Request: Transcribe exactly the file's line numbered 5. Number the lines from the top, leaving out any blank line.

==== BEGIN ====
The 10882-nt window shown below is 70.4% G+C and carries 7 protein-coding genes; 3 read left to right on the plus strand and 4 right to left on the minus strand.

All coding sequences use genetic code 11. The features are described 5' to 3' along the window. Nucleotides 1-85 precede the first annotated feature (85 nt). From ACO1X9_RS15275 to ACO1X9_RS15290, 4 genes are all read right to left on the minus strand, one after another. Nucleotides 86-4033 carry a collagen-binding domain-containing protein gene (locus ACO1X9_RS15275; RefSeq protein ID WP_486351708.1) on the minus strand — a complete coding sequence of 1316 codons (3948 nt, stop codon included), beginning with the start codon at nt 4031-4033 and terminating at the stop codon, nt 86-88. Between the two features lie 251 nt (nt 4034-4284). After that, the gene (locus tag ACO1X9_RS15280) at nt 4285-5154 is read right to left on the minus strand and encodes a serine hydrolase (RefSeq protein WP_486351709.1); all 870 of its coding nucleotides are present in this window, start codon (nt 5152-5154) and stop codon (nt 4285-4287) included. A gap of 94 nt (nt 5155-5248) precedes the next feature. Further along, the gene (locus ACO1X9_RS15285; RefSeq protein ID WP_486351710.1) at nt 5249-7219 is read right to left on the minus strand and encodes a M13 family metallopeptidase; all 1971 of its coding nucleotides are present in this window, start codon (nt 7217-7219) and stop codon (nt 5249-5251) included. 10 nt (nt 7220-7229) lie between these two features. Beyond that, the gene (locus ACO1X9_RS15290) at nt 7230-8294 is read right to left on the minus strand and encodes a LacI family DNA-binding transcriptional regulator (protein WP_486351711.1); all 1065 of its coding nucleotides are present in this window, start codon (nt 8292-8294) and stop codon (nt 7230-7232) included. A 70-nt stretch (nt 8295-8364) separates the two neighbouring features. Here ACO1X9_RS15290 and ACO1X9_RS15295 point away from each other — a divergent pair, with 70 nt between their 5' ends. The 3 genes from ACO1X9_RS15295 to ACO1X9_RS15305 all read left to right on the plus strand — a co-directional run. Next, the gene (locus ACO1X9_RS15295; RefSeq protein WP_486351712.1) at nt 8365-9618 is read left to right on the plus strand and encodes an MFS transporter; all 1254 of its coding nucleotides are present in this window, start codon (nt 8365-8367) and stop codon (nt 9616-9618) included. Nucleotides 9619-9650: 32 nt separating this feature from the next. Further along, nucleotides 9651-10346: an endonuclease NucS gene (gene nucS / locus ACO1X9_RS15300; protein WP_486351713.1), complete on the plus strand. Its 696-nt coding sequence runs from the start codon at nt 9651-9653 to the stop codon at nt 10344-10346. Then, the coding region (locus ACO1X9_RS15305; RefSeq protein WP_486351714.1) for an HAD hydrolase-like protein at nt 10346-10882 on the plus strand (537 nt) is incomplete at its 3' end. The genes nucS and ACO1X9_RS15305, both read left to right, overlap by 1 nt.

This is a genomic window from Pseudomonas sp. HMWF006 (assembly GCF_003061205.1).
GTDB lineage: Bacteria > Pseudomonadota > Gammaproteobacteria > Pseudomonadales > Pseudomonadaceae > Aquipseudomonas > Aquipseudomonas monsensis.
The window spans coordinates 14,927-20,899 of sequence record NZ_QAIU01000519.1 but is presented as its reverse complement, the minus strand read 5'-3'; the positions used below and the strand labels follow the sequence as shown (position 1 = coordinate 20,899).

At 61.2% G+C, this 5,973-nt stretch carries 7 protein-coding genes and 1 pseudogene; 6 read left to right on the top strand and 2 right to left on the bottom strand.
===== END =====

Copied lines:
The window spans coordinates 14,927-20,899 of sequence record NZ_QAIU01000519.1 but is presented as its reverse complement, the minus strand read 5'-3'; the positions used below and the strand labels follow the sequence as shown (position 1 = coordinate 20,899).